Montes recedunt) luxuriantibus
    Spatiatur in aëre pennis.
    Seu tu fortè Virum tollis ad aethera,
    Cognatosve Thronos & patrium Polum
    Visurus consurgis ovans,
    [Page 213]
    Visum fatigas, aciemque fallis,
    Dum tuum à longè stupeo volatum
    O non Imitabilis Ales.
    IV.
    Sarbivii ad nomen gelida incalet
    Musa, simul totus fervescere
    Sentio, Stellatas levis induor
    Alas & tollor in altum.
    Jam juga Zionis radens pede
    Elato inter sidera vertice
    Longè despecto mortalia.
    Quam juvat altisonis volitare per aethera pennis,
    Et ridere procul fallacia Gaudia sêcli
    Terrellae Grandia inania,
    Quae mortale genus (heu malè) deperit.
    O Curas hominum miseras, Cano,
    Et miseras nugas Diademata,
    Ventosae sortis Ludibrium!
    En mihi subsidunt Terrenae à pectore Faeces,
    Gestit & effraenis divinum effundere Carme
    Mens afflata Deo —
    — At vos Heroes & Arma
    [Page 214]
    Et procul este Dii, Ludicra Numina.
    Quid mihi cum vestrae pondere Lanceae,
    Pallas! aut vestris, Dionyse, Thyrsis?
    Et Clava, & Anguis, & Leo, & Hercules,
    Et brutum Tonitru fictitii Patris
    Abstate à carmine nostro.
    V.
    Te, Deus Omnipotens! Te nostra sonabit Jesu
    Musa, nec assueto coelestes Barbiton ausû
    Tentabit numeros. Vasti sine limite Numen; &
    Immensum sine lege Deum numeri sine lege sonabunt.

    Sed Musam magna pollicentem destituit vigor, Divino jubare perstringitur oculorum acies: En labascit pennis, tremit artubus, ruit deorsum per inane Aetheris, jacet victa, obstupescit, silet.

    Ignoscas Reverende Vir vano conamini, fragmen hoc rude licèt & impolitum aequi boni Consulas, & gratitudinis jam diu debitae in partem reponas.

    [Page 215]

    VOTUM. SEU Vita in terris beata. AD Virum Dignissimum Johannem Hartoppium Baronettum. 1702.

    I.
    HARTOPPI, longo stemmate nobilis
    Venâque Ingenii divite, si roges
    Quem mea Musa beat,
    Ille mihi Felix ter & ampliùs,
    Et similes superis annos agit
    Qui sibi sufficiens semper adest sibi.
    Hunc longè à curis mortalibus
    Inter agros, sylvasque silentes
    [Page 216]
    Se Musisque suis tranquillâ in pace fruentem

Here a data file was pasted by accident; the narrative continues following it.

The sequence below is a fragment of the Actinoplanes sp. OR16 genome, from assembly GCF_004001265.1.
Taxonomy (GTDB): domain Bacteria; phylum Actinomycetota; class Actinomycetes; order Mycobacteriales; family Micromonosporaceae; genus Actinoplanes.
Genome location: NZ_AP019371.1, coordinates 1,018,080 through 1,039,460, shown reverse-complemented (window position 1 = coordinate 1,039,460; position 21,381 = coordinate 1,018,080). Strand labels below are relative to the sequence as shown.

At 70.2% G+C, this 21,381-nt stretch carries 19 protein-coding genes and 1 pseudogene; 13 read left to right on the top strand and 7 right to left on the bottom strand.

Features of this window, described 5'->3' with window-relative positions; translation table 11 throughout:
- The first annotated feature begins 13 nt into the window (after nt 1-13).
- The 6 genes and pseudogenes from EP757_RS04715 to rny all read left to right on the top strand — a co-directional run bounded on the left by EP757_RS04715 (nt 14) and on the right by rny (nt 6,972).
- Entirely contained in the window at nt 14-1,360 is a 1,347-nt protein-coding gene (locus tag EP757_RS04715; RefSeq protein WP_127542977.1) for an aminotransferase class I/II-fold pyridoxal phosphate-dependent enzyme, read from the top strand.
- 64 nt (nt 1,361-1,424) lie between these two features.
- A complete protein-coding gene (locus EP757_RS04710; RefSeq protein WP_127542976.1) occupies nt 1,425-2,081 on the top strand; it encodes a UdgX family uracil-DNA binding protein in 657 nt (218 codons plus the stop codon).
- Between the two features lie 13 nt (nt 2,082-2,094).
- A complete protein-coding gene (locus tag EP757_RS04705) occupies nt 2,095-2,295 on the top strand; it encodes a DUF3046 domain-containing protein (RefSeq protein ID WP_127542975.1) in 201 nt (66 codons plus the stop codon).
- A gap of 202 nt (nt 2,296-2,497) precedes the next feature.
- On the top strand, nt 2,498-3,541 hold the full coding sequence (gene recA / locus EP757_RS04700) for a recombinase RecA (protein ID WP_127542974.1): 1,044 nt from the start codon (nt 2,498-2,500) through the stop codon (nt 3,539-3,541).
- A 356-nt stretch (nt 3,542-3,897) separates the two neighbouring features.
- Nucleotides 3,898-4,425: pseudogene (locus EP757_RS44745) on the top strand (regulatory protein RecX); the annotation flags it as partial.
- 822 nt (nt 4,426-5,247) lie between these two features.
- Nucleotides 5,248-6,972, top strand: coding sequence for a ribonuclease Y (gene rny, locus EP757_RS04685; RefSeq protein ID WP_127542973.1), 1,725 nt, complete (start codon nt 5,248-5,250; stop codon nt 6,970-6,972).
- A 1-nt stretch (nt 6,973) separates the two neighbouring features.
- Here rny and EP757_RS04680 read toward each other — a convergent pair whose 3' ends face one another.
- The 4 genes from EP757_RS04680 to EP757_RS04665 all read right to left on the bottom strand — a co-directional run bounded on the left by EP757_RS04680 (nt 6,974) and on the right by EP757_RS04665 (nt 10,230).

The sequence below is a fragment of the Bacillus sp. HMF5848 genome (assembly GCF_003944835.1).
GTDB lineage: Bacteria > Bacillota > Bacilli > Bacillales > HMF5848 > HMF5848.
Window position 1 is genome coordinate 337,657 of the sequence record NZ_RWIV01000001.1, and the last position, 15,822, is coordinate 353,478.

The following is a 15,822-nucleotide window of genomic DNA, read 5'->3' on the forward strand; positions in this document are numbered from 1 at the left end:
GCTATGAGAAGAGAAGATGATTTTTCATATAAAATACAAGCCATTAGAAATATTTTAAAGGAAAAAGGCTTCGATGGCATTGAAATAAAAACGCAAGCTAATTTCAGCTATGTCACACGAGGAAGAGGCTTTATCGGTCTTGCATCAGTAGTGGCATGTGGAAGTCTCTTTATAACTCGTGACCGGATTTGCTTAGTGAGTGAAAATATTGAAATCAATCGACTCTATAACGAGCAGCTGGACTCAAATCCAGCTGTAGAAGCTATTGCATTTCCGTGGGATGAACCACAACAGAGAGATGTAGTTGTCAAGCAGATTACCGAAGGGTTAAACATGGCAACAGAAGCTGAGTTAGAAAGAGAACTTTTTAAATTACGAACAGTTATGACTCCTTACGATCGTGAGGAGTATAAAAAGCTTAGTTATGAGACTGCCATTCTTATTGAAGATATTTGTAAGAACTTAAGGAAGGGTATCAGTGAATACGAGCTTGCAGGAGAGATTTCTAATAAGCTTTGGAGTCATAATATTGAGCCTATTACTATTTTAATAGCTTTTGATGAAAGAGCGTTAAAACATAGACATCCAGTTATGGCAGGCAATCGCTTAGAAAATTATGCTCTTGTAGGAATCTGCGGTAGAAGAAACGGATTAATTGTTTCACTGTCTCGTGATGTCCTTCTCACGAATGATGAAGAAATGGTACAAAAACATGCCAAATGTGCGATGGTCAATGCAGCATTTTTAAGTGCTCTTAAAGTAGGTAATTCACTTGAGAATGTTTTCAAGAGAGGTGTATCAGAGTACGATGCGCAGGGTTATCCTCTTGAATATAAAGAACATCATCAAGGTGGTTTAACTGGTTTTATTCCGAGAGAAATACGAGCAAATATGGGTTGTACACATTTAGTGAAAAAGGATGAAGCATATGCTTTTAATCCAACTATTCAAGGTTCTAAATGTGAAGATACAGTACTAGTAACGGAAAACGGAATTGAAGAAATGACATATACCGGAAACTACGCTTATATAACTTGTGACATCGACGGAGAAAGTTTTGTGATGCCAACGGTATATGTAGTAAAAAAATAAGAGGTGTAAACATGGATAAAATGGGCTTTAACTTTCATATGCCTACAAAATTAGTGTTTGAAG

Sol oriens videt & recumbens.
    II.
    Non suae Vulgi favor insolentis
    (Plausus insani vacuus popelli)
    Mentis ad sacram penetrabit arcem
    Feriat licèt aethera clamor.
    Nec Gaza flammans divitis Indiae,
    Nec, Tage, vestrae fulgor Arenulae
    Ducent ab obscurâ quiete
    Ad laquear radiantis Aulae.
    III.
    O si daretur stamina proprii
    Tractare fusi pollice proprio,
    Atque meum mihi fingere Fatum;
    Candidus vitae color innocentis
    Fila nativo decoraret Albo
    Non Tyriâ; vitiata conchâ.
    Non aurum, non gemma nitens, nec purpura telae
    Intertexta forent invidiosa meae.
    Longé à Triumphis, & sonitu Tubae
    Longé remotos transigerem dies,
    [Page 217]
    Abstate Fasces, splendida Vanitas,
    Et vos abstate, Coronae.
    IV.
    Pro meo tecto casa sit, salubres
    Captet Auroras, procul Urbis atro
    Distet à fumo, fugiatque longé
    Dura Pthisis mala, dura Tussis.
    Displicet Byrsa, & fremitu molesto
    Turba Mercantûm; gratiùs alvear
    Demulcet aures murmure, gratius
    Fons salientis aquae.
    V.
    Litigiosa Fori me terrent jurgia, lenes
    Ad Sylvas properans rixosas execror artes
    Eminus in tuto à Linguis —
    Blandimenta artis simul aequus odi,
    Valete, Cives! & amaena Fraudis
    Verba; proh Mores! & inane Sacri
    Nomen Amici!
    VI.
    Tuque, quae nostris inimica Musis
    Felle sacratum vitias amorem,
    [Page 218]
    Absis aeternùm, Diva libidinis,
    Et Pharetrate Puer!
    Hinc hinc, Cupido, longius avola,
    Nil mihi cum foedis, Puer, ignibus,
    Aethereâ fervent face pectora,
    Sacra mihi Venus est Urania,
    Et juvenis Jessaeus Amor mihi.
    VII.
    Coeleste carmen (nec taceat lyra
    Jessaea) laetis auribus insonet,
    Nec Watsianis è medullis
    Ulla dies rapiet vel hora.
    Sacri Libelli deliciae meae,
    Et vos, Sodales, semper amabiles,
    Nunc simul adsitis, nunc vicissim,
    Et fallite taedia vitae.
    [Page 219][Page 246][Page 264]
  • TO Her MAJESTY.
  • TO Mr. John Lock Retired from The World of Business.
  • TO Mr. JOHN SHUTE ON Mr. LOCK's Dangerous Sickness sometime after he had retired to study the Scriptures.
  • FRIENDSHIP.
  • TO Nathanael Gould Esq
  • TO Dr. Thomas Gibson.
  • TO My Brothers E. and T. W.
  • TO Mr. A. S. and Mr. T. H.
  • ON The Sudden Death OF Mrs. Mary Peacock.
  • TO THE Reverend Mr. B. Rowe.
  • TO My Sisters S. and M. W.
  • TO Mr. C. and S. Fleetwood.
  • TO Mr. William Blackbourn.
  • TO Mr. Robert Atwood.
  • Free Philosophy.
  • To the Reverend Mr. John Howe.
  • TO Mr. Nicholas Clark.
  • UPON The Dismal Narrative OF THE Afflictions of a Friend.
  • THE REVERSE; ON THE View of some of my Friends remaining Comforts.
  • To the Right Honourable JOHN Lord CUTTS. [At the Siege of Namure.]
  • Against Tears. The beginning of Ode 23. Book 4. of Casimire Imitated. Si, quae flent mala, lugubres Auferrent Oculi, &c.
  • A Word of Warning, OR Few Happy Marriages.
  • TO Mr. Henry Bendish.
  • TO David Polhill Esq
  • TO David Polhill Esq
  • TO THE Discontented and Unquiet.
  • TO John Hartopp Esq
  • TO Thomas Gunston Esq
  • TO John Hartopp Esq
  • EPISTOLA. Fratri suo dilecto R. W. J. W. S. P. D.

    RUrsum tuas, Amande Frater, Accepi Literas, eodem fortassè momento quo meae ad te pervenerunt; Idemque qui te scribentem vidit Dies, meum ad Epistolare munus excitavit Calamum; Non Inane est inter nos Fraternum nomen, unicus enim Spiritus nos intùs animat, agitque, & Concordes in ambobus efficit motus: O Utinam crescat indiès, & vigescat mutua Charitas; faxit Deus, ut amor sui nostra incendat & defoecet pectora, tunc etenim & alternis purae Amicitiae flammis erga nos invicèm Divinum in modum ardebimus; Contemplemur JESUM nostrum, Coeleste illud & adorandum Exemplar Charitatis. Ille est